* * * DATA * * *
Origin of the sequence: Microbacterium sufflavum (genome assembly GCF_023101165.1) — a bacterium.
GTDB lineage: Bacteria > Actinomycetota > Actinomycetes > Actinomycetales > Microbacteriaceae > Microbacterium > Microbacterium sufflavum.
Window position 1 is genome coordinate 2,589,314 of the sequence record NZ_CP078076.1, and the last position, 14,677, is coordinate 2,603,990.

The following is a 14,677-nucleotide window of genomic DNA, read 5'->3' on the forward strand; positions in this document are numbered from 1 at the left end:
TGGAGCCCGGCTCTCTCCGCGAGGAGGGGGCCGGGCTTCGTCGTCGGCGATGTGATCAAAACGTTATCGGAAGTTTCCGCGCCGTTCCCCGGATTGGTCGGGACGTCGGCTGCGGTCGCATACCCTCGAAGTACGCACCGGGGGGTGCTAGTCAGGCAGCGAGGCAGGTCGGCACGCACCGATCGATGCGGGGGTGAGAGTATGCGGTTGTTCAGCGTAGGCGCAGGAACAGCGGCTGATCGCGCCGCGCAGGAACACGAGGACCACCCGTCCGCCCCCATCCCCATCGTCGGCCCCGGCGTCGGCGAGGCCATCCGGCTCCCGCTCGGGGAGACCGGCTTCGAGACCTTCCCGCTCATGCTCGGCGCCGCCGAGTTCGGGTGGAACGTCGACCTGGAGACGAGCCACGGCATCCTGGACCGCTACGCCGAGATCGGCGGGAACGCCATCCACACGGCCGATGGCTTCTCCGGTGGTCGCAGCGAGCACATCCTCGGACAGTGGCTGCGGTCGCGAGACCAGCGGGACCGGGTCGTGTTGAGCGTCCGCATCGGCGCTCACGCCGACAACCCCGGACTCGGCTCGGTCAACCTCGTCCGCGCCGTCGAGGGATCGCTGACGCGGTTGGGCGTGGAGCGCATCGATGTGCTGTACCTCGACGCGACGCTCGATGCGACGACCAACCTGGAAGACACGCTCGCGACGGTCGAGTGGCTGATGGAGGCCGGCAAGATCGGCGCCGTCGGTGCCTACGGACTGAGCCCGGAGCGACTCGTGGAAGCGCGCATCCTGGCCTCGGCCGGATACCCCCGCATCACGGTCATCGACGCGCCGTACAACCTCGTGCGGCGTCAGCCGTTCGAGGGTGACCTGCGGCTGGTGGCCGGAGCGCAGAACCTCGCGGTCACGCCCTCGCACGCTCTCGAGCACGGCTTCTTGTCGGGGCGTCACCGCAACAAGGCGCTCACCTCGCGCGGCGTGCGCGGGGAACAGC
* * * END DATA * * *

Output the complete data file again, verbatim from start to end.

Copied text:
Origin of the sequence: Microbacterium sufflavum (genome assembly GCF_023101165.1) — a bacterium.
GTDB lineage: Bacteria > Actinomycetota > Actinomycetes > Actinomycetales > Microbacteriaceae > Microbacterium > Microbacterium sufflavum.
Window position 1 is genome coordinate 2,589,314 of the sequence record NZ_CP078076.1, and the last position, 14,677, is coordinate 2,603,990.

The following is a 14,677-nucleotide window of genomic DNA, read 5'->3' on the forward strand; positions in this document are numbered from 1 at the left end:
TGGAGCCCGGCTCTCTCCGCGAGGAGGGGGCCGGGCTTCGTCGTCGGCGATGTGATCAAAACGTTATCGGAAGTTTCCGCGCCGTTCCCCGGATTGGTCGGGACGTCGGCTGCGGTCGCATACCCTCGAAGTACGCACCGGGGGGTGCTAGTCAGGCAGCGAGGCAGGTCGGCACGCACCGATCGATGCGGGGGTGAGAGTATGCGGTTGTTCAGCGTAGGCGCAGGAACAGCGGCTGATCGCGCCGCGCAGGAACACGAGGACCACCCGTCCGCCCCCATCCCCATCGTCGGCCCCGGCGTCGGCGAGGCCATCCGGCTCCCGCTCGGGGAGACCGGCTTCGAGACCTTCCCGCTCATGCTCGGCGCCGCCGAGTTCGGGTGGAACGTCGACCTGGAGACGAGCCACGGCATCCTGGACCGCTACGCCGAGATCGGCGGGAACGCCATCCACACGGCCGATGGCTTCTCCGGTGGTCGCAGCGAGCACATCCTCGGACAGTGGCTGCGGTCGCGAGACCAGCGGGACCGGGTCGTGTTGAGCGTCCGCATCGGCGCTCACGCCGACAACCCCGGACTCGGCTCGGTCAACCTCGTCCGCGCCGTCGAGGGATCGCTGACGCGGTTGGGCGTGGAGCGCATCGATGTGCTGTACCTCGACGCGACGCTCGATGCGACGACCAACCTGGAAGACACGCTCGCGACGGTCGAGTGGCTGATGGAGGCCGGCAAGATCGGCGCCGTCGGTGCCTACGGACTGAGCCCGGAGCGACTCGTGGAAGCGCGCATCCTGGCCTCGGCCGGATACCCCCGCATCACGGTCATCGACGCGCCGTACAACCTCGTGCGGCGTCAGCCGTTCGAGGGTGACCTGCGGCTGGTGGCCGGAGCGCAGAACCTCGCGGTCACGCCCTCGCACGCTCTCGAGCACGGCTTCTTGTCGGGGCGTCACCGCAACAAGGCGCTCACCTCGCGCGGCGTGCGCGGGGAACAGC